Ethics competition “bowls over” last year’s event
May 2, 2016
SLIPPERY ROCK, Pa. - Slippery Rock University's 2nd Annual Intercollegiate Ethics Bowl doubled in size, not only in student participation but also in the number of faculty and local professionals serving as moderators and judges.
The first SRU Ethics Bowl, in 2015, drew just four teams of students and nine faculty moderators and judges from SRU. This year's competition included eight teams of students, eight faculty mentors from six different disciplines, four moderators and 12 judges, said Andrew Colvin, SRU associate professor of philosophy.
"The growth of the program in just one year is impressive," said Brad Wilson, interim associate provost for transformational experiences, who served as a judge. "Even more impressive was the enthusiasm of the students and the high level of their discussion of complex ethical issues. This event is a great showcase of how students can connect the knowledge and skills they learn in class with real life issues."
Ethics Bowl is a collegiate competition developed by the Association for Practical and Professional Ethics in which teams of students debate contemporary ethical issues in a friendly competition. Rather than focusing on formal debate skills, teams are scored on the clarity and intelligibility of their arguments, their identification and discussion of central ethical issues and their deliberative thoughtfulness, Colvin said.
The winning team included:
- Brittany Rhoades, a geography, environmental studies and sustainability major from Grove City;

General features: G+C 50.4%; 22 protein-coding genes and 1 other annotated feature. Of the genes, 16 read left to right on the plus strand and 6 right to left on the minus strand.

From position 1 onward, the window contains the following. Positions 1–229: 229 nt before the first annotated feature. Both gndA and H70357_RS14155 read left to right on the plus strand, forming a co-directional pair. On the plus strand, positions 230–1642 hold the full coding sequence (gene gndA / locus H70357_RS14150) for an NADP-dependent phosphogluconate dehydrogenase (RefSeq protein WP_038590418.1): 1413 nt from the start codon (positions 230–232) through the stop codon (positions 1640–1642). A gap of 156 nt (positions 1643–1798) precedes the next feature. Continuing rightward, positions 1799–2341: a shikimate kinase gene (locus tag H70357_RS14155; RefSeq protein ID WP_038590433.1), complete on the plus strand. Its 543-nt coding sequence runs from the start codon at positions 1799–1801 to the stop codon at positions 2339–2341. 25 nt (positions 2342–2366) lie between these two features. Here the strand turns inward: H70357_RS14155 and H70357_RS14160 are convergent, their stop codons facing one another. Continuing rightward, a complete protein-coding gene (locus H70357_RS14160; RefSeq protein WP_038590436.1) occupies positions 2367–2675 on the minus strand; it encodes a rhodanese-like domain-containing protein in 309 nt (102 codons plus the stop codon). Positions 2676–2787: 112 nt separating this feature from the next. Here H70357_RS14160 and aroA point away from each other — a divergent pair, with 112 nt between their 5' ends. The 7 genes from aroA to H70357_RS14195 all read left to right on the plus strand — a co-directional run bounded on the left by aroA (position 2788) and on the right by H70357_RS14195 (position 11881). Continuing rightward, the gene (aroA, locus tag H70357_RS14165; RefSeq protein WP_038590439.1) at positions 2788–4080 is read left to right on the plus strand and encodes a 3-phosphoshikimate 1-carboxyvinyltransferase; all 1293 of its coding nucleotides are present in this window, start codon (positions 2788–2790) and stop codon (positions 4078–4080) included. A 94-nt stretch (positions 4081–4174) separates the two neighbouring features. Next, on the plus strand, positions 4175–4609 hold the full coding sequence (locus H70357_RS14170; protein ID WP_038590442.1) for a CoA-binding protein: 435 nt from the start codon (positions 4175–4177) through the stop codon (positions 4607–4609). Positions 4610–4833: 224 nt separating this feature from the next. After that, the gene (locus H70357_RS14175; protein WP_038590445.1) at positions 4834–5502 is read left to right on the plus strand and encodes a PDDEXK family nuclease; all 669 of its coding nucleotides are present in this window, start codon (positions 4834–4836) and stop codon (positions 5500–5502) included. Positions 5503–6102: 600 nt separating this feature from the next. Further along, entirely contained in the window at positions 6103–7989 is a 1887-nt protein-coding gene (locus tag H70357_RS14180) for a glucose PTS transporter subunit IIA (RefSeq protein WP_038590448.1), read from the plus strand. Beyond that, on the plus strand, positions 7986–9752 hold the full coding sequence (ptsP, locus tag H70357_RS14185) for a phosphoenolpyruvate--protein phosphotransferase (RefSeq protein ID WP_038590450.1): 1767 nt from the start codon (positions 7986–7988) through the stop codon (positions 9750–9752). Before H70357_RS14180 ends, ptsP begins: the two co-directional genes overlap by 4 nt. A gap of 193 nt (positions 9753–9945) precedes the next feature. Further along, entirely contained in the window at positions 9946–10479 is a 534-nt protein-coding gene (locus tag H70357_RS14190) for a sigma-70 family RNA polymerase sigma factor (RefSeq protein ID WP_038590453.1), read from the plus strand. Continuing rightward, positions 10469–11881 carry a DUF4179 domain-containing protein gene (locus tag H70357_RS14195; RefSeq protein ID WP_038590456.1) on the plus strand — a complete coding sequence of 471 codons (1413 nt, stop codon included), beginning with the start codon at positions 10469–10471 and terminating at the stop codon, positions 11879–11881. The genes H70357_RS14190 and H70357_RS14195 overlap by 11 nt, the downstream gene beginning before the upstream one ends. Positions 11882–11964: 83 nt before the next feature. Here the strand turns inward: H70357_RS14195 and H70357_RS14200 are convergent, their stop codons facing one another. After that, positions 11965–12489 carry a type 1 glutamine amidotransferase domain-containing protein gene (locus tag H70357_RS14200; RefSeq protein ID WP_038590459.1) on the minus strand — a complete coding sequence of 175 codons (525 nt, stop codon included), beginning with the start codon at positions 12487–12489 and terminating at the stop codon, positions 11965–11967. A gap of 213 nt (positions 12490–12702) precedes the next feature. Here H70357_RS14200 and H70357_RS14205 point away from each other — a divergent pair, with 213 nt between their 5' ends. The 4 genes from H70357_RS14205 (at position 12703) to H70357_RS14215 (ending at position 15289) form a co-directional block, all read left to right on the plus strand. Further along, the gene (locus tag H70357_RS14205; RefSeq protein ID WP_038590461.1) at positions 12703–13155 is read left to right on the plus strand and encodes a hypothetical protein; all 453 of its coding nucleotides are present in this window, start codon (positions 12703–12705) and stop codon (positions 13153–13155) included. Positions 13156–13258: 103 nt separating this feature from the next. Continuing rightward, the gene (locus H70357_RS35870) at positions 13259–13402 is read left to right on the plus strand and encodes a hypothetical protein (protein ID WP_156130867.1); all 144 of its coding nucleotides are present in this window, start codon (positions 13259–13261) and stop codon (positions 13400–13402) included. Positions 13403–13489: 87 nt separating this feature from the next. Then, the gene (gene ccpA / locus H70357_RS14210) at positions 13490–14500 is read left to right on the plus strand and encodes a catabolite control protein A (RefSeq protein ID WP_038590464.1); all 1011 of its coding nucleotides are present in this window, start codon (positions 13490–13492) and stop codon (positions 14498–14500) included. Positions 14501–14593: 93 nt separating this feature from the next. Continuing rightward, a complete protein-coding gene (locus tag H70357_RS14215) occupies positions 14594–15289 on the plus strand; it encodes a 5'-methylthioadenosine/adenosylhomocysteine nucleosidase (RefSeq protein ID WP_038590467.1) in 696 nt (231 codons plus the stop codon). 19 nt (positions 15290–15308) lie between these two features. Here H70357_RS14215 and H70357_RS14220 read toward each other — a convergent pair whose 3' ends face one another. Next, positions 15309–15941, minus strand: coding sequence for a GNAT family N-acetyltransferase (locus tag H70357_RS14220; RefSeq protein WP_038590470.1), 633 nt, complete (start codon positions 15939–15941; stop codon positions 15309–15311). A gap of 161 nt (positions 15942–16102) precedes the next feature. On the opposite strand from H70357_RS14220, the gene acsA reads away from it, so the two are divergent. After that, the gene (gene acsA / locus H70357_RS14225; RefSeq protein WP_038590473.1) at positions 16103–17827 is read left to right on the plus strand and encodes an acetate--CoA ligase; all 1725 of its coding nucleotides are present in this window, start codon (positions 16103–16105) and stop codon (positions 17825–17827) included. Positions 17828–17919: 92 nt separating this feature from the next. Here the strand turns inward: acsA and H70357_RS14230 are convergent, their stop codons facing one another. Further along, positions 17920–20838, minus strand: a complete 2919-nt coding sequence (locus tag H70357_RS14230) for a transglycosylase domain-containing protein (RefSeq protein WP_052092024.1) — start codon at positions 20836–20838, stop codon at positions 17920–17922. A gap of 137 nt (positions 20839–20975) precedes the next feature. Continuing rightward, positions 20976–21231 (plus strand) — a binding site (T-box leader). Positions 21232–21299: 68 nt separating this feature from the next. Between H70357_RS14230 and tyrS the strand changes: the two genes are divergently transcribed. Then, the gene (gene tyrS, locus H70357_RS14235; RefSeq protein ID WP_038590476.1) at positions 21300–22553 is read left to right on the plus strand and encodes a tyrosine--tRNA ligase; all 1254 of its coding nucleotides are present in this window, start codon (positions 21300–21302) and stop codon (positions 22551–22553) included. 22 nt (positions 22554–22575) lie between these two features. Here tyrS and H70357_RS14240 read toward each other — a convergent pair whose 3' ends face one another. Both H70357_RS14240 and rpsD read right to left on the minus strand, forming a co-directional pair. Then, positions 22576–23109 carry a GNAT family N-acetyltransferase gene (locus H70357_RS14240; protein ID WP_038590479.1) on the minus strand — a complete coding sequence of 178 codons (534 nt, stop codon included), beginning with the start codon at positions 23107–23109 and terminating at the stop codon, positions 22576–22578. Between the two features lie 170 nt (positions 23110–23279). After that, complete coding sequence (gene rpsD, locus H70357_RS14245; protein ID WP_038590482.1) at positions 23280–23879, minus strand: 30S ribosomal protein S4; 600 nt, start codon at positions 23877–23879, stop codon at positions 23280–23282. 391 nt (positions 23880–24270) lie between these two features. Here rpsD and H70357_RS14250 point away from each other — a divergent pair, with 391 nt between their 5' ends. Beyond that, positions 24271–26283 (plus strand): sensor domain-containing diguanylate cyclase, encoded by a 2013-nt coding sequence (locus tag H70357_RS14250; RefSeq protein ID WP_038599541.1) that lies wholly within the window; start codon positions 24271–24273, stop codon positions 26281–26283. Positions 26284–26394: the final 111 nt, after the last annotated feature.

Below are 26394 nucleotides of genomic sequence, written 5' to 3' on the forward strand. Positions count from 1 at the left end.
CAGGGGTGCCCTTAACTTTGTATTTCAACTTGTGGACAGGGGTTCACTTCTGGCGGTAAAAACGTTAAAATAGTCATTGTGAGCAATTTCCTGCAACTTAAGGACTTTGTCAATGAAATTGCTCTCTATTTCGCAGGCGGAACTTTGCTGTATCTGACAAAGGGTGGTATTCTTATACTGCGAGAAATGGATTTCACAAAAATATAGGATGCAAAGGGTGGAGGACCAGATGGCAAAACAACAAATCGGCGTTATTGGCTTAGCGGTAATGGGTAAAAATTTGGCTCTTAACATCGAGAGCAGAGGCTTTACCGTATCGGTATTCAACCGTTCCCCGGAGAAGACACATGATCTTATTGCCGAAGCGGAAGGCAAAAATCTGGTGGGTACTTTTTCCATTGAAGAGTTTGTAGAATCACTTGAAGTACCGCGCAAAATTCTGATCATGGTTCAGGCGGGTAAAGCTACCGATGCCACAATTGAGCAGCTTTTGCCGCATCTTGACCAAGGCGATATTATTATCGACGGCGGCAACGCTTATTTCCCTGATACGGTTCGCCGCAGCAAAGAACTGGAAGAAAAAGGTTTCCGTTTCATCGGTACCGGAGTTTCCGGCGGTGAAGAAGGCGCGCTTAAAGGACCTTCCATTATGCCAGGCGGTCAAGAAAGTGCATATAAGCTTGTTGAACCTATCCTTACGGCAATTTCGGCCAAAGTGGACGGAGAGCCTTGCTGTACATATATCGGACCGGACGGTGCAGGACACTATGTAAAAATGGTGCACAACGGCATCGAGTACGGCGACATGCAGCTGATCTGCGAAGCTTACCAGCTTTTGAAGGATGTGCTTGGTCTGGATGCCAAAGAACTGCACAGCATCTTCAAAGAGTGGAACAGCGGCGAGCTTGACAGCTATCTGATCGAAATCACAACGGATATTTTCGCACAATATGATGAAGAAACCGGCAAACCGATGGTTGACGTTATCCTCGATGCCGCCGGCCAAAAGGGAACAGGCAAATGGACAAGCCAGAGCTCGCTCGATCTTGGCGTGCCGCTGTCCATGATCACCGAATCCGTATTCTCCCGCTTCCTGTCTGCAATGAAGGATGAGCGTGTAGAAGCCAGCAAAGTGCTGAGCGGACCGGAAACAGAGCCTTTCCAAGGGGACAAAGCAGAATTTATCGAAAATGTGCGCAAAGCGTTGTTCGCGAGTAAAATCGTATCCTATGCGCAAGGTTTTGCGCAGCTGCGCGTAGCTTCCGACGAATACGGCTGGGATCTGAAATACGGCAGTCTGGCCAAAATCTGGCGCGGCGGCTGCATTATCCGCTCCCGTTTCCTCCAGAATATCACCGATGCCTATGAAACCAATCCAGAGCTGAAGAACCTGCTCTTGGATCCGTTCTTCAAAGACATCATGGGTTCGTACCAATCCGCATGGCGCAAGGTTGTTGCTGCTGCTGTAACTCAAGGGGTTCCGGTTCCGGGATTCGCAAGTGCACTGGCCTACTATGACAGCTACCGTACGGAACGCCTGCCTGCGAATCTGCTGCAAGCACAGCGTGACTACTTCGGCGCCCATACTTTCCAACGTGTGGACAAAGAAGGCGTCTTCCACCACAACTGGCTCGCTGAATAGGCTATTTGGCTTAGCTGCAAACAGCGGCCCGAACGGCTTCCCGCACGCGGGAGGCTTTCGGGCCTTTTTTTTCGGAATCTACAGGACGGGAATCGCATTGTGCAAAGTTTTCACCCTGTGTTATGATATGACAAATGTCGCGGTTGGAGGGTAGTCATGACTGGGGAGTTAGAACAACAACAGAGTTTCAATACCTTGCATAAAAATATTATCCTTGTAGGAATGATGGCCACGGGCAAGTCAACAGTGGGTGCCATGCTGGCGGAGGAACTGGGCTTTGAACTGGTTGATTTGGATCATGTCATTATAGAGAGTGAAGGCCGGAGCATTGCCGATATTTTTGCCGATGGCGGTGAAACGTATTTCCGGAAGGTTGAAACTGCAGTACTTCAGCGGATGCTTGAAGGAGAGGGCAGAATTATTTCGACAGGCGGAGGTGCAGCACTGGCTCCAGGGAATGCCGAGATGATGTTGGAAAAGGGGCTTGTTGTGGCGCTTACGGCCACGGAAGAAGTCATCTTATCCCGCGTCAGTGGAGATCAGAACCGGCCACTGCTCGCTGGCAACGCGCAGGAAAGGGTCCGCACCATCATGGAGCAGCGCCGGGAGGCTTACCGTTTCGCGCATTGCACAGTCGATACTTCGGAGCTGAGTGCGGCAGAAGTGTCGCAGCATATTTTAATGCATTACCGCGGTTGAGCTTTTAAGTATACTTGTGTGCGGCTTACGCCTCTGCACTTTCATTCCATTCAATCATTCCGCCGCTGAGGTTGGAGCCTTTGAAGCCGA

- Rena Alforno, a geography, environmental students and sustainability major from Beaver Falls;
- Spencer Knaflec, a psychology major from Rochester;
- Marshall Martin, a philosophy major from Grove City; and
- Joe Krawiec, a Spanish major from Fairview.
Andrew Winters and Tom Sparrow, instructors of philosophy, coached the team.
Tianna Wikert, an exercise science major from Saxonburg and a first-time competitor, said she enjoyed participating in the April 23 competition.
"I felt a sense of pride both going into and out of this event because it was my first experience with something like it," she said. "I've never been a part of a more dedicated and academically hard working group of people before."
This year's event included the first student moderator, Yonshalae Powell, a communication major from Sharon. Paula Rieder and Lia Paradis, both associate professors of history, and Sunita Peacock, associate professor of English, joined in moderating the team matches.
The Office of the Provost, the Office for Transformational Experiences, the College of Liberal Arts, the Stone House Center for Public Humanities and the department of philosophy sponsored the competition.
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